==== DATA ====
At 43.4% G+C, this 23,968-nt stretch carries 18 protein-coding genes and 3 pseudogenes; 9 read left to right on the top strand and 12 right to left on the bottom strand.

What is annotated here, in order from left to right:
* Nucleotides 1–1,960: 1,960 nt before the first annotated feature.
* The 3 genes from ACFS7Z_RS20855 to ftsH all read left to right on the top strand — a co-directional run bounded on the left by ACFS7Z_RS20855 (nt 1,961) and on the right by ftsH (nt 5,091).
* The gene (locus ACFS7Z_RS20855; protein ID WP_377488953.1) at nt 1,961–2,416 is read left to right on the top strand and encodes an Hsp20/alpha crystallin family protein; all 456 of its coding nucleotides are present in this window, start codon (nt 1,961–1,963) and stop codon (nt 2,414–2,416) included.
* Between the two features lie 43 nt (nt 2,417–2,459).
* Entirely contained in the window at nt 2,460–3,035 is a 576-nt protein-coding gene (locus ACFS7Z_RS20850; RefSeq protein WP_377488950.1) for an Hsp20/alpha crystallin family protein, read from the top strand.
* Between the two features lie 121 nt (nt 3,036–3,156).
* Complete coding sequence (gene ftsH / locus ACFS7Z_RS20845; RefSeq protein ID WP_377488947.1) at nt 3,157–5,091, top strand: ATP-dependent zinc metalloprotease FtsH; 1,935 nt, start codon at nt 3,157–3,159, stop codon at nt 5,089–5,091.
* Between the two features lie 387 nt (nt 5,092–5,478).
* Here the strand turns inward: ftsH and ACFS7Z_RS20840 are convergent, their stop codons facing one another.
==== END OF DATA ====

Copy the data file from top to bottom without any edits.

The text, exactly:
At 43.4% G+C, this 23,968-nt stretch carries 18 protein-coding genes and 3 pseudogenes; 9 read left to right on the top strand and 12 right to left on the bottom strand.

What is annotated here, in order from left to right:
* Nucleotides 1–1,960: 1,960 nt before the first annotated feature.
* The 3 genes from ACFS7Z_RS20855 to ftsH all read left to right on the top strand — a co-directional run bounded on the left by ACFS7Z_RS20855 (nt 1,961) and on the right by ftsH (nt 5,091).
* The gene (locus ACFS7Z_RS20855; protein ID WP_377488953.1) at nt 1,961–2,416 is read left to right on the top strand and encodes an Hsp20/alpha crystallin family protein; all 456 of its coding nucleotides are present in this window, start codon (nt 1,961–1,963) and stop codon (nt 2,414–2,416) included.
* Between the two features lie 43 nt (nt 2,417–2,459).
* Entirely contained in the window at nt 2,460–3,035 is a 576-nt protein-coding gene (locus ACFS7Z_RS20850; RefSeq protein WP_377488950.1) for an Hsp20/alpha crystallin family protein, read from the top strand.
* Between the two features lie 121 nt (nt 3,036–3,156).
* Complete coding sequence (gene ftsH / locus ACFS7Z_RS20845; RefSeq protein ID WP_377488947.1) at nt 3,157–5,091, top strand: ATP-dependent zinc metalloprotease FtsH; 1,935 nt, start codon at nt 3,157–3,159, stop codon at nt 5,089–5,091.
* Between the two features lie 387 nt (nt 5,092–5,478).
* Here the strand turns inward: ftsH and ACFS7Z_RS20840 are convergent, their stop codons facing one another.